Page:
Climate change risk multiplier for impacts on human rights – UN expert: Saint Vincent and Grenadines


Climate change is wreaking havoc on farms, forests, fisheries, housing, infrastructure and communities in Saint Vincent and the Grenadines, and in doing so violating the rights to life, health, food, water, housing, cultural rights and a clean, healthy and sustainable environment, a UN expert said today.

The UN Special Rapporteur on human rights and the environment, David R. Boyd, said a series of overlapping catastrophes in recent years, including a major volcanic eruption, hurricanes, severe floods and droughts, as well as COVID, had underscored the devastating impact of the climate crisis on small island states.

“Following the recent agreement reached at the Glasgow Climate Change Conference, wealthy nations of the world must accelerate their mitigation actions, boost climate finance to assist nations such as Saint Vincent and the Grenadines in their mitigation and adaptation efforts, and create a fund for loss and damages to enable recovery in climate vulnerable nations,” Boyd said in a statement at the end of his visit to Saint Vincent and the Grenadines.

Small island states have been among the world’s most outspoken voices in calling for urgent action to address the damage that climate change is inflicting on human health, human rights, and well-being at the same time as their contribution to climate change is minimal.

Saint Vincent and the Grenadines has ratified the Regional Agreement on Access to Information, Public Participation and Justice in Environmental Matters in Latin America and the Caribbean (Escazú Agreement) and needs to take concrete implementation actions to honour its commitments, Boyd said.

“The Escazú treaty should be used to guide the development of all climate- and environment-related initiatives, such as the environmental impact assessment process, ensuring that human rights are mainstreamed and the right to a clean, healthy and sustainable environment is fulfilled,” he said.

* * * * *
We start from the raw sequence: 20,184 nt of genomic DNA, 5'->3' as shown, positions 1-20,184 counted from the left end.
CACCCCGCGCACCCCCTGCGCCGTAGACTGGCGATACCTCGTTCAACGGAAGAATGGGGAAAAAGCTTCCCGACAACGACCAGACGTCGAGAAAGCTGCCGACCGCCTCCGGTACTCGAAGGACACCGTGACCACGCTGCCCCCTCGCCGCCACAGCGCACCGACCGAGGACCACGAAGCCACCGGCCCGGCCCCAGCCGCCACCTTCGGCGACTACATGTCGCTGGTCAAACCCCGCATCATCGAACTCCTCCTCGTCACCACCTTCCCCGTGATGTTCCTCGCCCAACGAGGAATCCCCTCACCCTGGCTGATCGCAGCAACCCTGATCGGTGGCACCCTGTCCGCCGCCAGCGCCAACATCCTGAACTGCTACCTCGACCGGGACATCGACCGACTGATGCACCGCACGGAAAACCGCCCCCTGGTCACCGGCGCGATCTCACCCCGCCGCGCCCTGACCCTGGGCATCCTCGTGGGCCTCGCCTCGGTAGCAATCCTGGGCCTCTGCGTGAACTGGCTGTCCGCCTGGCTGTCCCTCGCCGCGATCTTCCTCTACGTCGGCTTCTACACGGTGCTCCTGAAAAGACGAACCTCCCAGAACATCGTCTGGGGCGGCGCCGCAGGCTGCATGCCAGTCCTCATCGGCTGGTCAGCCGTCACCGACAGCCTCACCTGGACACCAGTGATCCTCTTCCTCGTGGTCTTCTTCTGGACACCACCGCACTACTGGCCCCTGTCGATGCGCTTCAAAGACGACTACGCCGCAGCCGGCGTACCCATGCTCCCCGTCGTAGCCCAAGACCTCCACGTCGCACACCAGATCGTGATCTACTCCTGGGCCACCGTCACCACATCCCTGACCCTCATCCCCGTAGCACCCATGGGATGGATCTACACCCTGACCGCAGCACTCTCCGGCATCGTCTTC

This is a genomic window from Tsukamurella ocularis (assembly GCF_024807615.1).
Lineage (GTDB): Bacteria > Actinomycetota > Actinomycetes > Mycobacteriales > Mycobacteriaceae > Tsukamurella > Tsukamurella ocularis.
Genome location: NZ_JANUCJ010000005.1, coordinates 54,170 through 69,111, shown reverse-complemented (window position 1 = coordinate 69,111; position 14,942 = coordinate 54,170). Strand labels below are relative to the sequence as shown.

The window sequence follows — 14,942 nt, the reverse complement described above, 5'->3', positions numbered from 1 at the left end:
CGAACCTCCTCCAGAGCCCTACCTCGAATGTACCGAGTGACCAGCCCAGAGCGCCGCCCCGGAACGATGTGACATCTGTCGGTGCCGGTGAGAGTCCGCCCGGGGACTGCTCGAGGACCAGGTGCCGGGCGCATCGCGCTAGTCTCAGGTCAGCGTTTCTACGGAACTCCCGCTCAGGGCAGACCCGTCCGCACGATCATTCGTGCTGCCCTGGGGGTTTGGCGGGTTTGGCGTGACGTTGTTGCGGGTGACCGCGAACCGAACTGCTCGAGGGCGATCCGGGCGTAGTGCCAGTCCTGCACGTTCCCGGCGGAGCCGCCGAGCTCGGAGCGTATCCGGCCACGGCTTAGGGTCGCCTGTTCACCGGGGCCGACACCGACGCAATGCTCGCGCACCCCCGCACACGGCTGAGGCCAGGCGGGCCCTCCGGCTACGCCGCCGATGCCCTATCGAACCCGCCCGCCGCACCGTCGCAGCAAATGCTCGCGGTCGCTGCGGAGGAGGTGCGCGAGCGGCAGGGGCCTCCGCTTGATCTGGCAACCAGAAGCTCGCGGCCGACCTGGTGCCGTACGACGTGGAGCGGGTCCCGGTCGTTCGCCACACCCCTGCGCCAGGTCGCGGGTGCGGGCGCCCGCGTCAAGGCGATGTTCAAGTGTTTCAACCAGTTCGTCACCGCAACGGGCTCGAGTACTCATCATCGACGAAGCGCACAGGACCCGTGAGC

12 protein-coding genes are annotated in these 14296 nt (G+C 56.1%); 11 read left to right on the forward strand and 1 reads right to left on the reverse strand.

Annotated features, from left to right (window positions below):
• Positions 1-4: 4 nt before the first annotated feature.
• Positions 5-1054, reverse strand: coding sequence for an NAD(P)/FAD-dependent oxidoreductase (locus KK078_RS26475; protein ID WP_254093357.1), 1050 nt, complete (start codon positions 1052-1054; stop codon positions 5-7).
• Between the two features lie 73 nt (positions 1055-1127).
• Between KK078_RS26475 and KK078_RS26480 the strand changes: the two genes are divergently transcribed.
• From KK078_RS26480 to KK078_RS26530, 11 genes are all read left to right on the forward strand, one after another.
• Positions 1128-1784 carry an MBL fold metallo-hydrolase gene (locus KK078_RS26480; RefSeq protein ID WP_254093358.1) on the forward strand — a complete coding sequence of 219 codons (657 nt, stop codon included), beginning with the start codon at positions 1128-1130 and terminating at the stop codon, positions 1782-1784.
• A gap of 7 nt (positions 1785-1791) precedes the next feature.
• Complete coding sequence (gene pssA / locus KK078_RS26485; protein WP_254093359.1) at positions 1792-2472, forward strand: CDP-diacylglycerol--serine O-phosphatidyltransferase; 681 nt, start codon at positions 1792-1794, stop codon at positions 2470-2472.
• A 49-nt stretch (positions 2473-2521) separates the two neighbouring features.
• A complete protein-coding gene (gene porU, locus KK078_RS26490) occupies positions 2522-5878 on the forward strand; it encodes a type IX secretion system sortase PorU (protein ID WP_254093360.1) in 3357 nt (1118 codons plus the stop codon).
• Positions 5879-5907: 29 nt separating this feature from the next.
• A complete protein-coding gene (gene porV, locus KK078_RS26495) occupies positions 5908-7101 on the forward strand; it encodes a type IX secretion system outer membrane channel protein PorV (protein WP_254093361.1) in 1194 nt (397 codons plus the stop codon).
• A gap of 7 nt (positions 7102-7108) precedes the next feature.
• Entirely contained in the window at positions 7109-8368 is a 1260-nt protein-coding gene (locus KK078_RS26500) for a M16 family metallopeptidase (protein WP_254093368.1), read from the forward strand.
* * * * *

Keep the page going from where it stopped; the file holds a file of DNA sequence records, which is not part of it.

The expert also looked into other environmental issues with potential consequences for human rights, such as pollution, biodiversity and sustainable development planning. He was impressed by the progress being made in Saint Vincent and the Grenadines on many fronts, including clean water, solid waste management, and adapting to climate change.

“These are steps in the right direction, but it is important that additional steps are taken, particularly through implementing and enforcing environmental rules that protect human rights,” he added.

Boyd also emphasized the importance of environmental education, because understanding the ecological challenges facing society is a prerequisite to responsible citizenship. “Young people must be equipped with the knowledge, skills and opportunities to play an active role in shaping their future,” the expert said.

During his visit, Boyd met with Government officials, representatives of civil society and conducted field visits to sites including two landfills, a power plant, protected areas, and communities affected by natural disasters.

The Special Rapporteur will present a comprehensive report on the visit to the UN Human Rights Council.

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